Lobbes Abbey

From Wikipedia, the free encyclopedia
Jump to: navigation, search

Coordinates: 50°20′50″N 4°15′40″E / 50.34722°N 4.26111°E / 50.34722; 4.26111 Lobbes Abbey was a Benedictine monastery in Lobbes in Hainaut, Belgium. The abbey played an important role in the religious, political and religious life of the Prince-Bishopric of Liège, especially around the year 1000.

History[edit]

Foundation[edit]

Lobbes. St Ursmarus church (11th century)
The abbey in the 18th century with St Ursmarus church on the hill
Former abbey buildings (17th century)

The early history of Lobbes Abbey is known in relative detail because fortunately, and unlike with most abbeys, the ancient annals survived.[1] The monastery was founded by Saint Landelin around 650. Landelin was a young man from a well-to-do family in Bapaume, who lived a sinful life as the head of a band of brigands. After repenting, he founded a monastery at the place where he had committed his sins, at the shores of the river Sambre. The number of monks at the new monastery increased rapidly and the founder grew tired of his duties as an abbot, so in 680 he resigned from his post and dedicated the rest of his life to the worship of God.

Early fame[edit]

Landelin was succeeded by Ursmer (Saint Ursmarus) who devoted himself to preaching Christianity among the largely pagan Franks. The fame of Saint Ursmarus and his successors Ermin of Lobbes, Abel of Reims and Theodulph of Lobbes, made Lobbes the most important monastery in Belgium of the time. Under Anson, the 6th abbot (776-800), the abbey school rose to great fame.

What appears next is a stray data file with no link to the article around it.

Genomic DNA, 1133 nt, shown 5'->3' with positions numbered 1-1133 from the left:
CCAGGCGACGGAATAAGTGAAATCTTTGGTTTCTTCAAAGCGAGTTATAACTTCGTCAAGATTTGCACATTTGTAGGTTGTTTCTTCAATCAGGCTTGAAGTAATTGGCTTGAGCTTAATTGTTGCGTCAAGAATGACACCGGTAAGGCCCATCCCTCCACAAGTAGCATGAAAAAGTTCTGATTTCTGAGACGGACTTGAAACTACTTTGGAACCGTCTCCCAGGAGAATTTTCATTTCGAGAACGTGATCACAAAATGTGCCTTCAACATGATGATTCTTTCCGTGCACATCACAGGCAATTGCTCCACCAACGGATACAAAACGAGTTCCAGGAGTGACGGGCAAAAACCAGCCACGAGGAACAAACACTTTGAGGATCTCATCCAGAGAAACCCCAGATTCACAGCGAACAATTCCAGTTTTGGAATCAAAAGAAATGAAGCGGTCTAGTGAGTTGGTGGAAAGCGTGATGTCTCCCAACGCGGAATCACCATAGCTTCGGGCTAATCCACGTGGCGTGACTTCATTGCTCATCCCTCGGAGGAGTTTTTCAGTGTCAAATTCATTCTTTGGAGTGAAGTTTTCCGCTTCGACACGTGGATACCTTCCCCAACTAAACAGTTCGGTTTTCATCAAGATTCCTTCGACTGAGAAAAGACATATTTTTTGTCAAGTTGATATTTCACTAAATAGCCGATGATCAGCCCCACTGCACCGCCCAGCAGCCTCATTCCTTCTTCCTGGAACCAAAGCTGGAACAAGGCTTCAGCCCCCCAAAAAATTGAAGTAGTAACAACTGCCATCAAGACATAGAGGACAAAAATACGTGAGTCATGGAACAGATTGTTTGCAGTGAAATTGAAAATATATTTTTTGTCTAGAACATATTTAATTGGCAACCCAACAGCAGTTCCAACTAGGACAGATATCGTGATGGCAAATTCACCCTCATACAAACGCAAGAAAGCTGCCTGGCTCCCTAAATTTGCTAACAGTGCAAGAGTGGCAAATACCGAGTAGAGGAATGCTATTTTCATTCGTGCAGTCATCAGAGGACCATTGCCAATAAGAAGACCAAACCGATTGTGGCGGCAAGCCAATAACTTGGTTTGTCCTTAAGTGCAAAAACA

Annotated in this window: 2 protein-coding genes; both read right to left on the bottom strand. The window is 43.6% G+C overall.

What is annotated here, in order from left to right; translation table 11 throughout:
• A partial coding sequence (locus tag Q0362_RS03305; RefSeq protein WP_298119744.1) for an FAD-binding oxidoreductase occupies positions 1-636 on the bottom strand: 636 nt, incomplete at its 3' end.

In 864 Hucbert, brother-in-law of Lothair II of Lotharingia, became lay abbot. Through his decadent lifestyle he almost brought the monastery to destitution. His successor, Franco, was both abbot of Lobbes and bishop of Liège, a situation that continued until 960. The abbey basically became a fief of the Bishop of Liège, although ecclesiastically it was situated in the bishopric of Cambrai.

In 954 the abbey was raided and burned during the Hungarian invasions of Europe.

Under the abbots Folcuin (965-990), Heriger of Lobbes (990-1007) and Hugo (1033–1053), the abbey and the school once again attained a great reputation.

Decline[edit]

After this period the fame of the abbey gradually declined, until the monastic revival originating from the Bursfelde Congregation brought fresh life in the 15th century. In 1569 Lobbes, St. Vaast's Abbey in Arras, and several other abbeys, were combined to form the Benedictine Congregation of Exempt Monasteries of Flanders.

Dissolution[edit]

In 1794, the last abbot, Vulgise de Vignron, and 43 monks were expelled from the monastery by French revolutionary troops. Under the law of 2 September 1796 the abbey was dissolved. Most of the monastic buildings, including the abbey church of Saint Peter, were destroyed. The former burial church of Saint Ursmarus survived as a parish church. A few other minor buildings were later incorporated into a railway station.

Art historical significance[edit]

The church of Saint Ursmarus is one of the oldest churches in Belgium. The oldest parts date from Carolingian or Ottonian times. The choir and crypt are Romanesque and stand out by their simplicity. The crypt contains the tombs of Saint Ursmarus and Saint Erminus, as well as tombstones from other abbots. The westwork tower is a typical example of Mosan architecture. The pointed spire was added in the 19th century.

From 1865 until 1870 the church was restored by the architect Eugène Carpentier, who basically rebuilt large sections of the church and removed all traces of earlier situations.

See also[edit]

Notes[edit]

  1. ^ the Annales Laubicenses, printed in G. H. Pertz, Monumenta Germaniae Historica: Scriptores

References[edit]